Hardware vendor A sells devices X to end users. A wants users to use X in a particular fashion, for which it provides all the means (e.g. A wants users to only run software that A approves, and so A provides an application repository; users are not normally able to install apps not from this repo).

Tech company B creates very cool software S that users (would) adore, but it can't be bothered dancing to A's tune (e.g. meet their requirements for inclusion of S in A's application repository).

So B devises some technical means to install S on X (despite A's technical attempts to prevent that) and markets S to users of X.

Does A have any legal avenue to stop B from doing that (apart from voiding warranty for X)? Any jurisdiction.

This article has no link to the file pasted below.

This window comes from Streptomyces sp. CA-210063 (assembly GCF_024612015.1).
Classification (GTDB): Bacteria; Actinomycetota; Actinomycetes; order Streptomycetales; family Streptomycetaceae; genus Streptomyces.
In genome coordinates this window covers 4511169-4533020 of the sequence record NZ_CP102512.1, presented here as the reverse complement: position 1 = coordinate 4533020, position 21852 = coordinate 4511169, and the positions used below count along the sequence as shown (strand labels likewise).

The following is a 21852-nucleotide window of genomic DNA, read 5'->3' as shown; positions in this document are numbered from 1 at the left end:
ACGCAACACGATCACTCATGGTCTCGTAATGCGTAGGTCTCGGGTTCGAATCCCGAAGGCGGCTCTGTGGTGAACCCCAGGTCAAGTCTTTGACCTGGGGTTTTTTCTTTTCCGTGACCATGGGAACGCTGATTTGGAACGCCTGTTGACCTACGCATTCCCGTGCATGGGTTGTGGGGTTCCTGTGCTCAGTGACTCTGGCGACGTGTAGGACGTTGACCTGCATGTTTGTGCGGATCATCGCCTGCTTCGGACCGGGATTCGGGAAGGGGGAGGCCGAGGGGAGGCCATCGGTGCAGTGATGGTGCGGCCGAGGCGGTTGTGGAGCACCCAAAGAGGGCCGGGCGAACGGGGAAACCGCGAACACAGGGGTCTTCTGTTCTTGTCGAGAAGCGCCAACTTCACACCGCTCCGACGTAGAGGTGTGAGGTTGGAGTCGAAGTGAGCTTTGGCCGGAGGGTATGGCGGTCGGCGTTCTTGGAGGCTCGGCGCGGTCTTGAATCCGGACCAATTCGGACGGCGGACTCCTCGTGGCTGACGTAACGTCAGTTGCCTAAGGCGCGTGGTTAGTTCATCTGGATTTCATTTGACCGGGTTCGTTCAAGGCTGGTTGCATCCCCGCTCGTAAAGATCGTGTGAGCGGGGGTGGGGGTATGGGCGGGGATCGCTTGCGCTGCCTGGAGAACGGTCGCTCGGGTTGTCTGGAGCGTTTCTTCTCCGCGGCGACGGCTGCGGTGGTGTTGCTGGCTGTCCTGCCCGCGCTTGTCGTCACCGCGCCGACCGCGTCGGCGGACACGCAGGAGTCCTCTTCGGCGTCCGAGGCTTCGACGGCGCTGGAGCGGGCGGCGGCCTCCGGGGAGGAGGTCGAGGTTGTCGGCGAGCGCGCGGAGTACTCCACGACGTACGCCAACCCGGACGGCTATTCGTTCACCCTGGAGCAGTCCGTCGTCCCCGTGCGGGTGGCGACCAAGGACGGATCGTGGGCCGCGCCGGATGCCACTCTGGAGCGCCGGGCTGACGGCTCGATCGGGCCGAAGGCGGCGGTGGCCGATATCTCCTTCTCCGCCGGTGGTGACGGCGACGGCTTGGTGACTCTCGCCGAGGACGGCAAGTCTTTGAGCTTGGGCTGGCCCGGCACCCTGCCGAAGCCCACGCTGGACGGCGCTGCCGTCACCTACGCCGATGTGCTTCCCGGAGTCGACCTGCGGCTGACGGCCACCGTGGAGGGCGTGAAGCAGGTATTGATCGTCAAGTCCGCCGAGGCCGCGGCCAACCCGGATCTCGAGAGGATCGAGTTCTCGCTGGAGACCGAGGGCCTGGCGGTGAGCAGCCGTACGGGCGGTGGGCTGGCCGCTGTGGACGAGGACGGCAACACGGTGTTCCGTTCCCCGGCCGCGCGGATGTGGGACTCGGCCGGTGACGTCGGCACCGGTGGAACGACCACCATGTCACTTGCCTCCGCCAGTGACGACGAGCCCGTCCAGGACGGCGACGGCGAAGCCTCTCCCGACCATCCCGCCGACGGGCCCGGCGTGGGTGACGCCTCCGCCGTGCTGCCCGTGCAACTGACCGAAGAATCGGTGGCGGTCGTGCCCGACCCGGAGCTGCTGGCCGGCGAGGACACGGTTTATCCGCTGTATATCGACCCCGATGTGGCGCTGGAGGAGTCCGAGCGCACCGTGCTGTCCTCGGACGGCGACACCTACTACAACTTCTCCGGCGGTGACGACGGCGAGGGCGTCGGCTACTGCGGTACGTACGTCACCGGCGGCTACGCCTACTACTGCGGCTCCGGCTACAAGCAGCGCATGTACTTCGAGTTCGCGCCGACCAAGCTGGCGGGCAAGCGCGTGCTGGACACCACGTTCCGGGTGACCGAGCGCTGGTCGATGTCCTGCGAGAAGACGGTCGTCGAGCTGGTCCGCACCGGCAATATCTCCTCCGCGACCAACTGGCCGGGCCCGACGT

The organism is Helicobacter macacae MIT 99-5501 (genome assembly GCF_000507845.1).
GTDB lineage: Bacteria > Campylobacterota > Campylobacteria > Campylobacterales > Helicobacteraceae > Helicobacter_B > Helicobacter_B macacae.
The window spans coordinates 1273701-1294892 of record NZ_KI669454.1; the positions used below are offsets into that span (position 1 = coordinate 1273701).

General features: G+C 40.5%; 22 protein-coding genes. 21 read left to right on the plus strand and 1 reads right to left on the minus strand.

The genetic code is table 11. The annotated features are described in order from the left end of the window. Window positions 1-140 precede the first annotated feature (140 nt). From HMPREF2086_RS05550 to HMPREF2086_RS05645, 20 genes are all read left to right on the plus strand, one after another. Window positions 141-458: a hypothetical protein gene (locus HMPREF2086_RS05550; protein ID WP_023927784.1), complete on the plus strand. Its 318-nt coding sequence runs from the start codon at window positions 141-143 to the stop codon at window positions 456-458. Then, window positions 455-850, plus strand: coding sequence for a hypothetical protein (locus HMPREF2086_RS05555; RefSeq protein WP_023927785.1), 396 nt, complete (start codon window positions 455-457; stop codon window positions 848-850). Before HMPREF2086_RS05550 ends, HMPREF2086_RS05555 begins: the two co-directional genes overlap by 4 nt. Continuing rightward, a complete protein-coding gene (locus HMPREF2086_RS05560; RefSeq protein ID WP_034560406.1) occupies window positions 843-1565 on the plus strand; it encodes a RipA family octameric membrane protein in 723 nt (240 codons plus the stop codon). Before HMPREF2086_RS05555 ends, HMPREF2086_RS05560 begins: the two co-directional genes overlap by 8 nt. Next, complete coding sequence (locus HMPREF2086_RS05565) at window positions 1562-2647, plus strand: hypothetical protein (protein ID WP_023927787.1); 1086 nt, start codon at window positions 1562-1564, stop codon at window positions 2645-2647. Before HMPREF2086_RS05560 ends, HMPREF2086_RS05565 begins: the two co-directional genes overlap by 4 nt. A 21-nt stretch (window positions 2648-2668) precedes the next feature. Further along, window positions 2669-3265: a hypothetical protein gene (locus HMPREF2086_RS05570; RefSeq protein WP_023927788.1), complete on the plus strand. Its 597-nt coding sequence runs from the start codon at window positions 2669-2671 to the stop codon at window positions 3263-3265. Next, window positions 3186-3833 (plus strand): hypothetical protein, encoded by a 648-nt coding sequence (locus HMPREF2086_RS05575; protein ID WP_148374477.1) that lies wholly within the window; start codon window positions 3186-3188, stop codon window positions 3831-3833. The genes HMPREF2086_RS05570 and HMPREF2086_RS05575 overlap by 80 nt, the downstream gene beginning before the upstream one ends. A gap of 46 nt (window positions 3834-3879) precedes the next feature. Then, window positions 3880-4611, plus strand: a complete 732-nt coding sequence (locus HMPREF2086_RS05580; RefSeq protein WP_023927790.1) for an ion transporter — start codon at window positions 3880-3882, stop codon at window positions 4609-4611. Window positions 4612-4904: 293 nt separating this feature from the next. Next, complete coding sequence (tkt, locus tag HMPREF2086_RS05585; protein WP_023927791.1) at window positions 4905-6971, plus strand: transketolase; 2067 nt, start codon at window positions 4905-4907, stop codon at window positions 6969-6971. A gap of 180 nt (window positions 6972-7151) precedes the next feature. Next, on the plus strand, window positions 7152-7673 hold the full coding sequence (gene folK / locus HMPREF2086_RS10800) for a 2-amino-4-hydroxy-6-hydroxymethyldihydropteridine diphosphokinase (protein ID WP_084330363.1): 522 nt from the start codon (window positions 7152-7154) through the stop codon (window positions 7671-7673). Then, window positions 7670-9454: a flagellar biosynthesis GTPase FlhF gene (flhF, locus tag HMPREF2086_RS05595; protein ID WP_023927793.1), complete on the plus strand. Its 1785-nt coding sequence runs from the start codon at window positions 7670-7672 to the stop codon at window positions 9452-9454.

Though parallels with Apple/Epic may be sound, this question is not specifically about them and in fact is as abstract as the title. A valid specific example is hacking tractors to install unofficial software.

  • You talk about Epic v Apple. That case is pending.
    – Trish
    Sep 12 '20 at 14:19
  • @Trish Nope. To the best of my knowledge, Epic does not instruct users to jailbreak iOS to install its app. In any event, the matter before the court is not about that. This question is hypothetical, although I do see parallels with Epic/Apple and can imagine Epic jailbreaking iOS.
    – Greendrake
    Sep 12 '20 at 14:33
  • Well, Epic v Apple is that they want to break down the repository enforcement of Apple - but no through jailbreaking. So far... similar but not quite it, yes. (bt: their case vs. Google tried to establish the same pattern but fails miserably in my opinion because google play is not the only shop for Android as the Appstore is)
    – Trish
    Sep 12 '20 at 14:39

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